Institutionalism Is Wrong on Two Counts
L. A. Mott. Jr.
I suppose the "limited benevolence" issue could be discussed in such a manner as to isolate it from the main problems in the church. But I think this need not be done. "Limited benevolence" can be discussed as one point under the general heading of institutionalism. This, in fact, is the way I approach the matter. Let me show you what I mean.
A clear issue may be stated like this: Can churches support orphan homes?
My answer is: No, they cannot, for two reasons:
In other words, the liberals must prove two points to sustain their position:
I for one do not intend to let them go home free on either point. I intend to make them prove both points.
So far from being a mere "by-product" or "side-issue," "limited benevolence" can be integrated into the main institutionalism discussion in a perfectly legitimate approach to the matter. The fact of the business is that the matter of who the church can help is one of the best ways to show that a human organization is present in the "homes, ' and is wrong: The church is limited in regard to who it helps. But when it donates to one of these "homes" the church has no voice in the matter of who is helped. This is left up to the directors of the "home." Hence, the church does not have charge of its work, but surrenders oversight of it to a human society. The church must have charge over its own work. Otherwise it cannot be assured that the work God wants it to do and only that work is being done.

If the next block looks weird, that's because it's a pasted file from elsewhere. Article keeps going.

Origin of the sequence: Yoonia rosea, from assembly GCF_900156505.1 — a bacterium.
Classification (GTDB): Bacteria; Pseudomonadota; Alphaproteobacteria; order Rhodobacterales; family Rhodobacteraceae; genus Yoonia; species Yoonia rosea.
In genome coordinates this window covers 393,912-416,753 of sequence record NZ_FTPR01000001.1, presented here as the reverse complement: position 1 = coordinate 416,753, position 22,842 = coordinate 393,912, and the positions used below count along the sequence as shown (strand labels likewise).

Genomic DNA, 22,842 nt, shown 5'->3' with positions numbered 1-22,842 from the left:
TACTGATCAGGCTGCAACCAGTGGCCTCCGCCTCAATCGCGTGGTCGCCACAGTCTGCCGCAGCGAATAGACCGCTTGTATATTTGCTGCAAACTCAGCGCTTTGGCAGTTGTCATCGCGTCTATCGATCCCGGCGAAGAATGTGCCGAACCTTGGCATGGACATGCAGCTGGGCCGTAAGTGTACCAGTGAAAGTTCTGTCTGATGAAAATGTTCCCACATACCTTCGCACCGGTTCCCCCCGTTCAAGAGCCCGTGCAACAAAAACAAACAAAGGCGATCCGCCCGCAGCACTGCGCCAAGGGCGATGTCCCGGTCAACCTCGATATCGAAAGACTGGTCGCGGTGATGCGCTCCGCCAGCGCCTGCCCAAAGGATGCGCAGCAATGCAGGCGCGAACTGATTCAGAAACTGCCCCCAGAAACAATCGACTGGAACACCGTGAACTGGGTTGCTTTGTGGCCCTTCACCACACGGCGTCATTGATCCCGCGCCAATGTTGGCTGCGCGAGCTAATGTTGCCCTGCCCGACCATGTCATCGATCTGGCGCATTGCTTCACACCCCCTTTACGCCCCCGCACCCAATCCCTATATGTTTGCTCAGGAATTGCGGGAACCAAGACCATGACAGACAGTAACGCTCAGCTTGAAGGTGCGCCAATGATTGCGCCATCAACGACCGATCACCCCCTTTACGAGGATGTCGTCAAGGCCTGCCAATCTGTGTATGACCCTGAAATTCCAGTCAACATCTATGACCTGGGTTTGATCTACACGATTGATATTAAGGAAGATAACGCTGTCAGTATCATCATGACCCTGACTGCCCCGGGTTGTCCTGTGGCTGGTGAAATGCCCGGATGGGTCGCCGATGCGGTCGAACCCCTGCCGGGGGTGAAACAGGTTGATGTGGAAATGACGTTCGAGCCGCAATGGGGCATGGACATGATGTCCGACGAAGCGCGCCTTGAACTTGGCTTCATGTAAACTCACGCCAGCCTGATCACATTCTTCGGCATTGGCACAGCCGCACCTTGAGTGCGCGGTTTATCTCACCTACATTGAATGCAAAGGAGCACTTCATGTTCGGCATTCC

The whole truth needs to be taughtnot just part of it. The charge needs to be leveled squarely against institutionalism that it involves the church in caring for those who are not objects of church charity. This is one thing wrong with it.
Let us heed the advice of Brethren Wallace, Spears, and others to use wisdom and foresight in our approach to the issues. But while doing this, let us not neglect to teach the whole truth.
Let error be exposed!
As respects doctrine, no leniency is asked. If error is found when the writer, or the preacher, is taken in the true sense, or as he intended, let the critics come, and let the exposure be most rigid! There can be no compromise with errorfalse teaching must be exposed! Nor is there any use to be particular about the spiritTrue, good men, even in exposing error, write in a good spirit; but it is preferable that error be exposed, though the spirit is not of the best kind. The impression made by false teaching is false, and should not be permitted to go on.... No matter how good the intentions of any mana false principle, an unfair or an unscriptural argument is always damaging. Truth needs no such support. Benjamin Franklin
TRUTH MAGAZINE X: 3, p. 1 December 1965